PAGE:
Baby picture

Baby Lauren aka She Can Try, with mum

It was Thanksgiving in America over the weekend (I guess, because Instagram was filled with pictures of Turkeys and pumpkin pies and people with smiling faces)

So I am naming this post Thanksgiving because I have something special to be thankful for, and I don’t mind jumping on an American holiday with a fantastic name.  In fact, I think we should consider renaming Christmas Eve (not Christmas Day, don’t panic) to Hopegiving.  Or New Years Eve to Startafreshgiving.

When I started this triathlon journey only a couple of months ago, I knew that finishing a triathlon was an impossibility for me.  I knew I would have to change physically and mentally to withstand the requirements of a proper triathlon, which I will be doing in October next year (please note that I keep thinking it is November next year and I have been saying that aloud to lots of people, but that is just some bizarre internal wishful thinking and I apologise for misleading you – the Noosa Traithlon is definitely in October 2016)

To say ‘triathlon is impossible’ was true for me – I could not swim, I did not own a bike, and I could not run.  I thought I was starting from scratch, but I have slowly come to realise that I did have some advantages behind me that would help me towards making it all ‘un-impossible’.  Like my weight-lifting, which I wrote about yesterday.  And my champion eating skills, which I will write about tomorrow.  And my family, which I am thankful for today.

Firstly, of course, there is the crazy Grandpa who already seems to be under the impression that I am an Elite Triathlete who should be flying to Hawaii for the world championships next year.  He is my most vocal supporter behind Matilda the Dog and his gifts of a new helmet and new cycling shorts will make a huge difference to my training and, in turn, my performance on race days.

There is Shane, who bought me my bike and says things that turn out to be useful even if they are hidden by a gruff voice and frown that make them seem (at first, anyway) to be quite the opposite.

There is my sister, who yelled at me through typeface to start this self-indulgent blog in the first place.  It has been more helpful than she would probably realise, to know that I have somewhere to share my progress and release my silly thoughts.  It’s like a diary, but one that keeps me accountable.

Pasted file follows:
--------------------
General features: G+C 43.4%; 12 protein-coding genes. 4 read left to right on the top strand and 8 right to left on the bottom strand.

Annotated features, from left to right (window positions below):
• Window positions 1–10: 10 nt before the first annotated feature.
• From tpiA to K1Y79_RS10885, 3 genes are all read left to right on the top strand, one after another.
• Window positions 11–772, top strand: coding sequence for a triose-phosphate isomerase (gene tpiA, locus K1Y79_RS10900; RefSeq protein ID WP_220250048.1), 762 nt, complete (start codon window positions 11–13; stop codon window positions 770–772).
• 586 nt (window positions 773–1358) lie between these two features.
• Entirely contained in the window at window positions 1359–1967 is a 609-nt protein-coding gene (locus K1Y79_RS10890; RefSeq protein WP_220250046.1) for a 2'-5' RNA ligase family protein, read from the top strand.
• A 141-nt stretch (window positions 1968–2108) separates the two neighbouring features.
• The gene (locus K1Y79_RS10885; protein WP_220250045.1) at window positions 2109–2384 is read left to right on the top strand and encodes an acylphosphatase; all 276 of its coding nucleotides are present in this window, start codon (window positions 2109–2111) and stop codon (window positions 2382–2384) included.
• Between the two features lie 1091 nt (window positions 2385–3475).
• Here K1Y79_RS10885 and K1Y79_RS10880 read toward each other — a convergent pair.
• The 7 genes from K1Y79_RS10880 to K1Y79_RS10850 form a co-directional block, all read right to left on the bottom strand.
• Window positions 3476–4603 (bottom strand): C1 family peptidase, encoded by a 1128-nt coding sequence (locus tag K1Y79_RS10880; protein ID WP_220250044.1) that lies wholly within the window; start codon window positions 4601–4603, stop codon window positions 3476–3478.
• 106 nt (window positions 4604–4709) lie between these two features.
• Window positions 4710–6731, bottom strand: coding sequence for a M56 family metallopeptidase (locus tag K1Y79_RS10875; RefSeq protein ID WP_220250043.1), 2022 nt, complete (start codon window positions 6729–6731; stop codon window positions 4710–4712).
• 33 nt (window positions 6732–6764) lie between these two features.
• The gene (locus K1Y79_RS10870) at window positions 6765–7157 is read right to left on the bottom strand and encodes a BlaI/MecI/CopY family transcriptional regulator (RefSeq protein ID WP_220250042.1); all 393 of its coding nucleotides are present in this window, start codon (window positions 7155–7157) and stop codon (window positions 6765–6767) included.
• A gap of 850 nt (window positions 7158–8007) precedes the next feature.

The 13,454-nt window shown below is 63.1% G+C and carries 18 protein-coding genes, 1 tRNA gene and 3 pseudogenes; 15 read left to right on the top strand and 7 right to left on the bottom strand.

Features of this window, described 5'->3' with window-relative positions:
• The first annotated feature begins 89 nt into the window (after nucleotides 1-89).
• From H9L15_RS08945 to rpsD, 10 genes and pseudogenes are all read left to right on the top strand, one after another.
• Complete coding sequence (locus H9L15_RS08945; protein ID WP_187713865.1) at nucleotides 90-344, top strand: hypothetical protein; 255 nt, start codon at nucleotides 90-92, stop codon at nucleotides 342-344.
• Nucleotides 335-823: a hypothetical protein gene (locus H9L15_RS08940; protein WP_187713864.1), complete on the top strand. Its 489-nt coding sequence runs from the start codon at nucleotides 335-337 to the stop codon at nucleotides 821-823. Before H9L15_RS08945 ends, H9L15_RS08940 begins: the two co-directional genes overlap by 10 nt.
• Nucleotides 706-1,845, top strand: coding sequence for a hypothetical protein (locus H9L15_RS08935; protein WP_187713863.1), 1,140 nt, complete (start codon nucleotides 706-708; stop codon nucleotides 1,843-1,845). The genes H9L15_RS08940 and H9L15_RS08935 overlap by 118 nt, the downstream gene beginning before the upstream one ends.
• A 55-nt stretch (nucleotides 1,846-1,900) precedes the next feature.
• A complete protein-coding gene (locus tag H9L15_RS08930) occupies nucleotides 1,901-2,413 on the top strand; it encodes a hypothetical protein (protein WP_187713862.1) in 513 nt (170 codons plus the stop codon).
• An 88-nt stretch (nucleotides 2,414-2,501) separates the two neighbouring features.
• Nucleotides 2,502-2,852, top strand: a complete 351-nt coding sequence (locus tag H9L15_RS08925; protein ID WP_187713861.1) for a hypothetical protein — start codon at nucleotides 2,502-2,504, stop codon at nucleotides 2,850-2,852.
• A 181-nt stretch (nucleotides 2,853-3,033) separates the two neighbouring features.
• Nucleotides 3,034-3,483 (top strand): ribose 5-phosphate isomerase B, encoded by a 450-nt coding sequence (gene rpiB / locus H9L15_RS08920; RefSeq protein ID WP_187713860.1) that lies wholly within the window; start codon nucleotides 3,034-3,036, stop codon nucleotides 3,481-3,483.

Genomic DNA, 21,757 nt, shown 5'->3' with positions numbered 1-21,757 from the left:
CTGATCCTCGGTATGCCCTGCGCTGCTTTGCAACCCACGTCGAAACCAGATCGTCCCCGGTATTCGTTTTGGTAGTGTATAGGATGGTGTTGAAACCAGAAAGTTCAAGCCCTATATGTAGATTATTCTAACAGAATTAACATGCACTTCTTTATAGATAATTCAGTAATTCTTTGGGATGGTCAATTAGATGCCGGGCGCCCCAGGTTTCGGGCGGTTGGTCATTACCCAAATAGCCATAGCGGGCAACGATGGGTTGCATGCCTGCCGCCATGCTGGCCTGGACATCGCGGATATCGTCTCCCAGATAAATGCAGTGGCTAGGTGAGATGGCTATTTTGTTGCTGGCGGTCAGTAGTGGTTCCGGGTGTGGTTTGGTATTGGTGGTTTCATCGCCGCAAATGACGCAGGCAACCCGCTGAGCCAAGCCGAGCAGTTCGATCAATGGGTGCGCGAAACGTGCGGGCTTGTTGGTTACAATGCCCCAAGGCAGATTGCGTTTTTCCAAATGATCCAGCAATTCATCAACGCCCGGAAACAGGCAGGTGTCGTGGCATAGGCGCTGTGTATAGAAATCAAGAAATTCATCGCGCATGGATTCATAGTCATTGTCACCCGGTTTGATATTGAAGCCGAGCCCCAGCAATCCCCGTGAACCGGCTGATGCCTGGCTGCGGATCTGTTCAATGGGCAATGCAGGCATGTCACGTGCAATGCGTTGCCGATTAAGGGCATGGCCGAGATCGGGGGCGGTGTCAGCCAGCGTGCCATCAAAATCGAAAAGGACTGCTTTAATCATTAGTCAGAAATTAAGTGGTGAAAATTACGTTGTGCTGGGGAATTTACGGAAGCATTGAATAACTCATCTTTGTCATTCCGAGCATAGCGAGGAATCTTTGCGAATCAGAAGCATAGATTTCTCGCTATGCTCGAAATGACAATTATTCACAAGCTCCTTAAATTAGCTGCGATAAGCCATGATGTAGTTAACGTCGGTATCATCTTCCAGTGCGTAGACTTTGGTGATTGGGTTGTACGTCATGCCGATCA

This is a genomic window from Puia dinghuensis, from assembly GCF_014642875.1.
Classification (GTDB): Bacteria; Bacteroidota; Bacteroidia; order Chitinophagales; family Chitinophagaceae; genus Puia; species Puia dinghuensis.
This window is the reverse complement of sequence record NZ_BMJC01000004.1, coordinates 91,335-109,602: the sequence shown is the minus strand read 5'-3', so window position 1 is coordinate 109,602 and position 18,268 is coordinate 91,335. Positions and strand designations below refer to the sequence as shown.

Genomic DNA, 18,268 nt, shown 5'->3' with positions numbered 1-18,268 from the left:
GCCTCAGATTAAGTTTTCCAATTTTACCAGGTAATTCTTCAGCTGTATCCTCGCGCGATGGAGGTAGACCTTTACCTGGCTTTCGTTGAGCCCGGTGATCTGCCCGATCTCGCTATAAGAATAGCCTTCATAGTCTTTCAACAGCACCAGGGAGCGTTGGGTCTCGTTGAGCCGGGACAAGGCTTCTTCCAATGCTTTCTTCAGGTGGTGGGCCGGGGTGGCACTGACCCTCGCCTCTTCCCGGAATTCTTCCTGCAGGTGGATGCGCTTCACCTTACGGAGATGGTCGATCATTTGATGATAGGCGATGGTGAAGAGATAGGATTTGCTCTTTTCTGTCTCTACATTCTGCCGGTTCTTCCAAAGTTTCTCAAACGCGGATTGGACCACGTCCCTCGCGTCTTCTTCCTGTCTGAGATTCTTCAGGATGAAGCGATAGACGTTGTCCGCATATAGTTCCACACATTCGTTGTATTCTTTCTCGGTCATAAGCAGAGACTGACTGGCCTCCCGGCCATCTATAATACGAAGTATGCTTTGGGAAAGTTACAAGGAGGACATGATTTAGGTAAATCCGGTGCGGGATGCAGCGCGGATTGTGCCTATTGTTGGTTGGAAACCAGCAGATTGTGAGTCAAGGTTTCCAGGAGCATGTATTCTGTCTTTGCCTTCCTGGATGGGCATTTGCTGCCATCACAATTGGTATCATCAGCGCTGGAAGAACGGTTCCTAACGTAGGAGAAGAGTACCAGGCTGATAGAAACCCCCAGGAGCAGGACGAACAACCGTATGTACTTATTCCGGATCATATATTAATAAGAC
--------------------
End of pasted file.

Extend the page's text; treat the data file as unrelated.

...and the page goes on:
And of course, there is my mum.  How has my mum helped me with triathlon though?

I’ve already written that my mum was a serious runner when we were little.  She was a better runner than I will ever be; absolutely none of her talent made its way down to me in the gene pool unfortunately.  After I finally figured out how to run without pain a few weeks ago (after I had been complaining about it on and off for over 7 years) mum called me on the phone and said she was a bit embarrassed she hadn’t thought to give me those tips herself.  Because she was well aware of all of the tricks I am now using to keep knee pain at bay.

So it’s not the inheritance of her athletic ability that will help me with triathlon, nor her wise words of wisdom and pearls of knowledge about running.  No.

It is simply the incredible example she set for me.

She is just my mum, not superwoman; she fed, clothed and loved me.  Naturally, I loved and admired her back.  And… I watched her, when she put her running shoes on.  I heard her stopwatch beep when she pressed the start button.  I listened to her conversations with Dad about what time she had run that day’s 10km in.  I saw her buying running shorts when we went to the shops.  I waited at Nanny’s while she dedicated some time to her daily run.  I was a little girl soaking every bit of it in.

Some memories stick out to me more than others, like when she was training for a ‘cross-country’ – aka trail run – and the only place to practice whilst wearing her spiked shoes was the local park, so she ran round and round the park in the same circle dozens and dozens of times (to reach 20km) every day for weeks on end until there was literally a small ditch around the perimeter of the field, where her feet had worn away the dirt.